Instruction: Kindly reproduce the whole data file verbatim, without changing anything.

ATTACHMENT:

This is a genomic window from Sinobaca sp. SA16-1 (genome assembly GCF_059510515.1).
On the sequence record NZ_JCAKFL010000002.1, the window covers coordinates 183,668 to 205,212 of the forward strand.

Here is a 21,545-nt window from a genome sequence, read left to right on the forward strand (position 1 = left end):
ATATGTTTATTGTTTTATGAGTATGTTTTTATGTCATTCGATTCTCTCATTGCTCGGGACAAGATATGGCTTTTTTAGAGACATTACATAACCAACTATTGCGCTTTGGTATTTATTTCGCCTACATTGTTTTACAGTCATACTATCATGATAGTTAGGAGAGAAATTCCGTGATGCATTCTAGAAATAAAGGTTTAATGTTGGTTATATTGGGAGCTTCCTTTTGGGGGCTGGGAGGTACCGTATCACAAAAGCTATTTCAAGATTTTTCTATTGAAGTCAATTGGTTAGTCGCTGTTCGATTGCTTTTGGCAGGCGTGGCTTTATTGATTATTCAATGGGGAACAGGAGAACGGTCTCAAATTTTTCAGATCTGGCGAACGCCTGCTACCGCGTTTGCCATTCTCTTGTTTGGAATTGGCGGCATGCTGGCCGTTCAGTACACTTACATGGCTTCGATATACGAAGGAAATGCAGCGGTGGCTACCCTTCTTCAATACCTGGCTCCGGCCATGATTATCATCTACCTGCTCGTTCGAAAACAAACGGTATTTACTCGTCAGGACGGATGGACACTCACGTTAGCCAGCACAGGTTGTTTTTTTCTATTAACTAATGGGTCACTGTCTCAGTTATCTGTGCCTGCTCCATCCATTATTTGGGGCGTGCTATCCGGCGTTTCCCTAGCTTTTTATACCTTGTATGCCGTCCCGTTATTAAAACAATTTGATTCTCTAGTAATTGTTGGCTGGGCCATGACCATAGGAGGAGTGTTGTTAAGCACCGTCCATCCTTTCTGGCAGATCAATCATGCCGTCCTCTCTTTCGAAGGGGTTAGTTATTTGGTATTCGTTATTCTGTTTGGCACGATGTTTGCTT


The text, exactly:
This is a genomic window from Sinobaca sp. SA16-1 (genome assembly GCF_059510515.1).
On the sequence record NZ_JCAKFL010000002.1, the window covers coordinates 183,668 to 205,212 of the forward strand.

Here is a 21,545-nt window from a genome sequence, read left to right on the forward strand (position 1 = left end):
ATATGTTTATTGTTTTATGAGTATGTTTTTATGTCATTCGATTCTCTCATTGCTCGGGACAAGATATGGCTTTTTTAGAGACATTACATAACCAACTATTGCGCTTTGGTATTTATTTCGCCTACATTGTTTTACAGTCATACTATCATGATAGTTAGGAGAGAAATTCCGTGATGCATTCTAGAAATAAAGGTTTAATGTTGGTTATATTGGGAGCTTCCTTTTGGGGGCTGGGAGGTACCGTATCACAAAAGCTATTTCAAGATTTTTCTATTGAAGTCAATTGGTTAGTCGCTGTTCGATTGCTTTTGGCAGGCGTGGCTTTATTGATTATTCAATGGGGAACAGGAGAACGGTCTCAAATTTTTCAGATCTGGCGAACGCCTGCTACCGCGTTTGCCATTCTCTTGTTTGGAATTGGCGGCATGCTGGCCGTTCAGTACACTTACATGGCTTCGATATACGAAGGAAATGCAGCGGTGGCTACCCTTCTTCAATACCTGGCTCCGGCCATGATTATCATCTACCTGCTCGTTCGAAAACAAACGGTATTTACTCGTCAGGACGGATGGACACTCACGTTAGCCAGCACAGGTTGTTTTTTTCTATTAACTAATGGGTCACTGTCTCAGTTATCTGTGCCTGCTCCATCCATTATTTGGGGCGTGCTATCCGGCGTTTCCCTAGCTTTTTATACCTTGTATGCCGTCCCGTTATTAAAACAATTTGATTCTCTAGTAATTGTTGGCTGGGCCATGACCATAGGAGGAGTGTTGTTAAGCACCGTCCATCCTTTCTGGCAGATCAATCATGCCGTCCTCTCTTTCGAAGGGGTTAGTTATTTGGTATTCGTTATTCTGTTTGGCACGATGTTTGCTT